People who are blessed enough to experience falling in love with one another often fall prey to the trap of believing that the thrills and enchantments they discover and share with the other person will last forever, even if they’re convinced they’re intellectually impervious to such a thing – such is the nature of Eros, which naturally leads lovers to reject as impossible the thought that their sentiments for one another could be transitory. But no matter how strong and good the emotions and sensations which accompany the experience may be (and indeed they are good, for love for another person cannot exist solely in the intellect but rather insists upon a holistic response), they are, as Karol Wojtyla wrote, just the “raw material” of love: though they provide a good setting for it to take root, they cannot be regarded as its fulfillment — for “love as an emotional experience, even if it is reciprocated, is very far from being the same as love completed by a commitment of the will…transient erotic experiences must not be confused with love.” The idolization of “inloveness” often leads to an incorrect view of what is to be expected in married love, as professed by the vows made therein. Granted, when two people make such vows, they do so sincerely believing they shall live them out in their entirety; the discrepancy here, according to S. Vanauken, is a serious lack of understanding that saying “till death do us part,” means just that, quite literally; it does not mean, “for as long as this high and holy feeling shall remain.”
It is this mentality, which equates love with a thrilling feeling, which has lead to the unraveling of many a marriage. Feelings, emotions, and sensations come and go. When couples who are unduly attached to the honey-like sweetness that comes along with the initial stages of their love cease to feel these sentiments, they find themselves looking at someone they’ve never known before. This is because, tragically, (as Vanauken goes on to say), “it wasn’t a person qua person they had been in love with, but a person as an evoker of a feeling, a thrill. Their vows had been to the feeling.” Vows on this level — that is, vows to feelings — are easily transferable amongst people; indeed, people who live on their feelings stay devoted and true to these vows — just not to the people who are attached to them, necessarily. Soon enough, when the shattering loveliness of being in love vanishes, the ego reasserts itself in both parties, and “lover snaps at lover.” Each becomes overly ravenous to receive, and immovably set against giving; and jealousy, resentment, estrangement and pettiness enter in. Before either knows it, the same eyes which once gazed dazedly in devotion at the other now glower coldly at “the stranger I married” while settling things in divorce court on the grounds of ‘incompatibility.’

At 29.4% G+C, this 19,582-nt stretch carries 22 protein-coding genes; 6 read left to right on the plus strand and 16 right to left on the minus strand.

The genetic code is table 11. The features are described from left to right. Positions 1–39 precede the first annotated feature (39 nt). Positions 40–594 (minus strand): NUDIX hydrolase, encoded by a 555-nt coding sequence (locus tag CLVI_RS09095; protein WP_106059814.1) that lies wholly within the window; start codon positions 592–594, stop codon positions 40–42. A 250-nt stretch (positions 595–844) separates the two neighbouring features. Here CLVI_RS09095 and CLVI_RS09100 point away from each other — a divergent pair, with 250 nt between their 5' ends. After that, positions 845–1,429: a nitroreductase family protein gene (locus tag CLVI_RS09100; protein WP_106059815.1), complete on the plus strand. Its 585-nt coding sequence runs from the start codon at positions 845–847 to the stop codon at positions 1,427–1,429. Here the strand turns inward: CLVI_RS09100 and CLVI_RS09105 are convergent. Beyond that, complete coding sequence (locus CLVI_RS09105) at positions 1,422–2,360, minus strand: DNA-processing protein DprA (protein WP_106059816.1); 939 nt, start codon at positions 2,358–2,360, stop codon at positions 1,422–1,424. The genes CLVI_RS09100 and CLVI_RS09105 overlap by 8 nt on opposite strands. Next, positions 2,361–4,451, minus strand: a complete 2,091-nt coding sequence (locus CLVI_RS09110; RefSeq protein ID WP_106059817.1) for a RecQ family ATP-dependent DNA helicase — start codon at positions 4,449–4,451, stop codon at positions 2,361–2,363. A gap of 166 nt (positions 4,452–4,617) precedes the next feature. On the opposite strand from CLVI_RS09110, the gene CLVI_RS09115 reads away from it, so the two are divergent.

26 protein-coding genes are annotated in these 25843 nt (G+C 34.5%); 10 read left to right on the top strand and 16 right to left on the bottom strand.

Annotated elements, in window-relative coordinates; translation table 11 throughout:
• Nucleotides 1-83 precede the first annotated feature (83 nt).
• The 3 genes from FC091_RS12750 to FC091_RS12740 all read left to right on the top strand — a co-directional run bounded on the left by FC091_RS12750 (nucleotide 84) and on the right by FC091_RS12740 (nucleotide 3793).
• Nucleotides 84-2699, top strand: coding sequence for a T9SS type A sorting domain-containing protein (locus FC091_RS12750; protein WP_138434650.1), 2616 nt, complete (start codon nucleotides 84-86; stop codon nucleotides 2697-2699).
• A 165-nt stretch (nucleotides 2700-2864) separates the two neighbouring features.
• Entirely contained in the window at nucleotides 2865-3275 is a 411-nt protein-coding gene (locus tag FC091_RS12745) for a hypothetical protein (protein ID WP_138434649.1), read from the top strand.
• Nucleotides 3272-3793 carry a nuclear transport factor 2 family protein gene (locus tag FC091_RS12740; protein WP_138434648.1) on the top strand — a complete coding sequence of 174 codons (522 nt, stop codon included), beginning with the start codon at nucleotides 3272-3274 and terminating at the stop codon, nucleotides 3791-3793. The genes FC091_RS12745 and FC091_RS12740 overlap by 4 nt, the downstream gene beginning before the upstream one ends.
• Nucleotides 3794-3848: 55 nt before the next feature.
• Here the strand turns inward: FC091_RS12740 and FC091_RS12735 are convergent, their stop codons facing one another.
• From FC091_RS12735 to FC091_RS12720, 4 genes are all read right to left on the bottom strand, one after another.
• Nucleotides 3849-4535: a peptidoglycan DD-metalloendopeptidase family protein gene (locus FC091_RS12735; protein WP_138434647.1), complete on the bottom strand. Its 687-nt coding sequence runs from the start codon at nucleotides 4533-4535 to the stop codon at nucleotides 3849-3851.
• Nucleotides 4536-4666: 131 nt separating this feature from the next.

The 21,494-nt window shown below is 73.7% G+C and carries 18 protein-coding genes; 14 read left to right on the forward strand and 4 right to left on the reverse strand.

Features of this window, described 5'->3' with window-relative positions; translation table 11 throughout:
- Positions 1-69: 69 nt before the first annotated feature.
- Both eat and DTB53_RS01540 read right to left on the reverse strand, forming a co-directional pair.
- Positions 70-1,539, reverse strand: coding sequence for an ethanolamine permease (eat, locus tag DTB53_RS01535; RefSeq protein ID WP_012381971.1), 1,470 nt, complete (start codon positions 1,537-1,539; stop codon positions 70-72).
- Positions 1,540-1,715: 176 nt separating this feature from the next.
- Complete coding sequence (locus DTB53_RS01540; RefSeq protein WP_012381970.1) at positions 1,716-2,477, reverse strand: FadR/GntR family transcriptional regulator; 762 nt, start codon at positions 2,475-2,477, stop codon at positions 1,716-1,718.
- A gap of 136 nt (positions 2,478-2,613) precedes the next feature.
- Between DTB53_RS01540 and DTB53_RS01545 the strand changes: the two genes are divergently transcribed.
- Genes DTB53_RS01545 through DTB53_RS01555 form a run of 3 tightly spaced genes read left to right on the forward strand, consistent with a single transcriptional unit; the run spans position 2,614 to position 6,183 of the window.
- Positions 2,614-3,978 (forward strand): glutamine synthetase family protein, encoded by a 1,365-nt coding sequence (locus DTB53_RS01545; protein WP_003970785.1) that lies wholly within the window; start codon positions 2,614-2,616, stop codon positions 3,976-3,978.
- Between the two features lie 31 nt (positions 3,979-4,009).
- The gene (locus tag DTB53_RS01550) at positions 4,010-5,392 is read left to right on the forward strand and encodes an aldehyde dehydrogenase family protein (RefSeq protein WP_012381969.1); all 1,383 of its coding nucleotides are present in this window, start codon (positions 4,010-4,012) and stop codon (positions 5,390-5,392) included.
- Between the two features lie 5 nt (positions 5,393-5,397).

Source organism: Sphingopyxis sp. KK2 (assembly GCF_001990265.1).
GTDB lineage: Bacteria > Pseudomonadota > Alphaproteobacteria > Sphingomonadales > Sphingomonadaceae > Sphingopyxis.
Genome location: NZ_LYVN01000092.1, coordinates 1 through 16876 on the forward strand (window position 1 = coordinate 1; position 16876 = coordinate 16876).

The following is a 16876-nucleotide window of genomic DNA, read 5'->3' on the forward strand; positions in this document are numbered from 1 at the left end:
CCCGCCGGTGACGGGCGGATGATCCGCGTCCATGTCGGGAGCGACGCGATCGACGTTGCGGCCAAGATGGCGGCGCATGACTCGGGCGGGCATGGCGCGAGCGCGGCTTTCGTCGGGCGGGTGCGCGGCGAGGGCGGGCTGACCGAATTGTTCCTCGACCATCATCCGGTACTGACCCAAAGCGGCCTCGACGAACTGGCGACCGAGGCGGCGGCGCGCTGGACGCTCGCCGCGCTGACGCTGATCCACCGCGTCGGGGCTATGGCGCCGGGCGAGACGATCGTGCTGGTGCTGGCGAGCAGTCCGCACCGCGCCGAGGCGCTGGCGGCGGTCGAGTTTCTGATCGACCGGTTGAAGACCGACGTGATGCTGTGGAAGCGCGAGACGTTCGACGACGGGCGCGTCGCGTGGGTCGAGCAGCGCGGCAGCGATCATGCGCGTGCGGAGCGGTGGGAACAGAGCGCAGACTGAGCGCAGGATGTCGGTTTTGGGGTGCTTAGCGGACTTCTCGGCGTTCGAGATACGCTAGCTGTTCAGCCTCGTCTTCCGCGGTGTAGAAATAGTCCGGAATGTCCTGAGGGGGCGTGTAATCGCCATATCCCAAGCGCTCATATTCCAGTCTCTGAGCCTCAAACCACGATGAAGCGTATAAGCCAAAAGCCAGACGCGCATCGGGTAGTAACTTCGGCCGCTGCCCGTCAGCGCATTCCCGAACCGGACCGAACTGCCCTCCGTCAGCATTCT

(Emotions spring from the limbic system. They are frequently poor interpersonal leaders, while being dangerously convicting. If I’m being brutally honest, the most intense emotions we experience can send our mind into its most instinctual stance: eat or be eaten. This works if you’re a wolf. Not if you’re someone’s spouse. Know thyself, and the truth will set you free. ‘Specially if you’re a melancholic-choleric. Or a human being whose nature can be transfigured by cooperation with grace.)
So, then, this is all rather grim, you’re thinking: what can be done to prevent this cycle of the seemingly heavenly gestation of love followed by a heart-hardening stillbirth? I believe that a better understanding of Eros, as well as a deeper seriousness toward the things (or vows) the passions of Eros impel lovers to commit, will allow for a more fecund, stable relationship grounded on true love, which “alters not when it alterations finds.” (Shakespeare, baby. 16th Sonnet.)
One thing we must make ourselves aware of is the fact that, as C.S. Lewis points out, “Eros is driven to promise what Eros himself cannot perform.” As I stated earlier, Eros is a force which moves a person out of himself and awakens him to something that goes infinitely beyond that which is immediately apparent. What happens in erotic love is not a quenching of a desire but rather an opening of the sphere of existence to a limitless satiety which cannot be obtained here and now. Eros, then, is not meant to gratify but rather to “set things into motion”: it is a stepping-stone to Divine Love. It points to something more, something deeper. This deeper reality to which Eros tends can only be revealed through sincere communication with the other on a level which probes courageously into the depths of the beloved’s God-given being. Thus it is of utmost importance that lovers seek to keep the truth about the other person ever in mind, realizing that the emotional-effective responses connatural to Eros can lead to an erroneous perception of the beloved, pinning upon them god-like values which actually have no real substance. A purely emotional love often becomes an equally emotional hatred for the same person. One must never make a god out of Eros, for in so doing, he or she immediately loses sight of the beloved person to whom they seek to be united, and inevitably ends up grappling fecklessly for an increasingly inchoate ideal existing primarily within his or her own isolated ego.
It is only when Eros is recognized as being inseparable from Divine Love that it is experienced appropriately and is properly integrated into the love-life of married couples, or those with high hopes for marriage. To relegate Eros into a little box labeled “Emotional-Affective-Sensual-Sexual Experience” is to disregard the beauty of this love, which is paradigmatic of the totally committed love of God and also gives substance to the word Charity! Charity, or Agape, is commonly understood as Divine Love — and it can never be completely separated from Eros. The more these two loves find a harmonious unity in the one reality of love, the more the true nature of love is revealed and upheld. Christopher West describes the maturation of Eros in conjunction with the will when he writes of it as being “concerned more and more with the beloved, [bestowing] itself and [desiring] to ‘be there’ for the other. The element of Agape thus enters into this love, for otherwise Eros is impoverished and even loses its own nature.” It is natural, then, that Eros tends to take flight in an ecstasy of sorts, seeking the Divine through the love of another and jolting us out of our muteness of heart; but for this very reason it requires a “path of ascent, renunciation, purification and healing.” (Benedict XVI: God is Love, pgh 5)